50.We recommend that the Government sets out clearly its key objectives for the regulation of disruptive change. Our view is that they should promote productivity, innovation, and customer choice and protection. The Department for Business, Innovation and Skills must be at the forefront of the regulation debate, with BIS Ministers initiating cross-Whitehall co-ordination with colleagues from relevant Departments to explore the regulatory opportunities that exist within the digital framework, and to ensure that regulations are in place to take account of new technology.
51. A major characteristic of the digital economy’s model is the reliance on customer feedback. We recommend that the Government explore ways in which compliance solutions can be developed, to ensure a more collaborative approach to regulation that involves users and providers.
52.We recommend that the Government should study ways in which platforms providers could themselves become key players in the regulatory framework, ensuring that users are complying with current regulations, in order to reduce the risks posed to the public. This issue should be addressed specifically in the Digital Strategy.
53.Workers using the platforms should be entitled to reasonable employment conditions, and should not vulnerable to exploitation, and we will be returning to this topic in greater detail when we carry out our inquiry into the future world of work in the autumn of 2016.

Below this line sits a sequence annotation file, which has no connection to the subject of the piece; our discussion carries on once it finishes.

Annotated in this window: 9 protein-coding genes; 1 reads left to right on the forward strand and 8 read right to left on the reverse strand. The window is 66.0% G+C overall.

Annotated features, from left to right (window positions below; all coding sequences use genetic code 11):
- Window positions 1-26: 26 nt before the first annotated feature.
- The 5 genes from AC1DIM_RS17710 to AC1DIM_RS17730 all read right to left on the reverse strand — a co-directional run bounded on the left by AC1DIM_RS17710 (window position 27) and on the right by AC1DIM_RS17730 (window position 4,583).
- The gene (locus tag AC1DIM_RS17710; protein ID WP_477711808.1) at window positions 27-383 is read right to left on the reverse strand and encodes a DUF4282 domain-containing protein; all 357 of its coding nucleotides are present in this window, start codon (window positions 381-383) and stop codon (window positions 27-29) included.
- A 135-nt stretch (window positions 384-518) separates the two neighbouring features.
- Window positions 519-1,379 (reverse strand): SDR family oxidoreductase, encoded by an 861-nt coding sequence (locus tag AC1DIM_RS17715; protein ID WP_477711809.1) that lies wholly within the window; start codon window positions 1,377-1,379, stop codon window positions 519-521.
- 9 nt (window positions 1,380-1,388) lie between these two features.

45 Q 69 [Andrew Byrne]
46 Q 99 [Alex Depledge]
47 Q 247 and Q 248
48 Q 250
49 Q 383, Brhmie Balarim. La’Zooz is a blockchain-managed ridesharing app, where the currency, La’Zooz, is generated through ‘proof of movement’ (from Douglas Rushkoff, “Throwing rocks at the google bus”, p222), and Loconomics takes no commission from their revenue, but providers of services pay a monthly fee that give them access to the platform and funds its marketing and operations. Any profits are reinvested into the company or shared with the providers, based on the hours they have booked through the platform (from ‘Locavesting’, December 2015).
51 Q 490, the Minister of State for Culture and the Digital Economy, Ed Vaizey MP.
53 Q 73 [Andrew Byrne]; Q 25 [Patrick Robinson].
54 Q 388.
55 Q 139 [Alex Depledge]; Q 385 [Brhmie Balaram].
56 Q 249
57 Brhmie Balaram, Fair Share: reclaiming power in the sharing economy, RSA, January 2016.
15 July 2016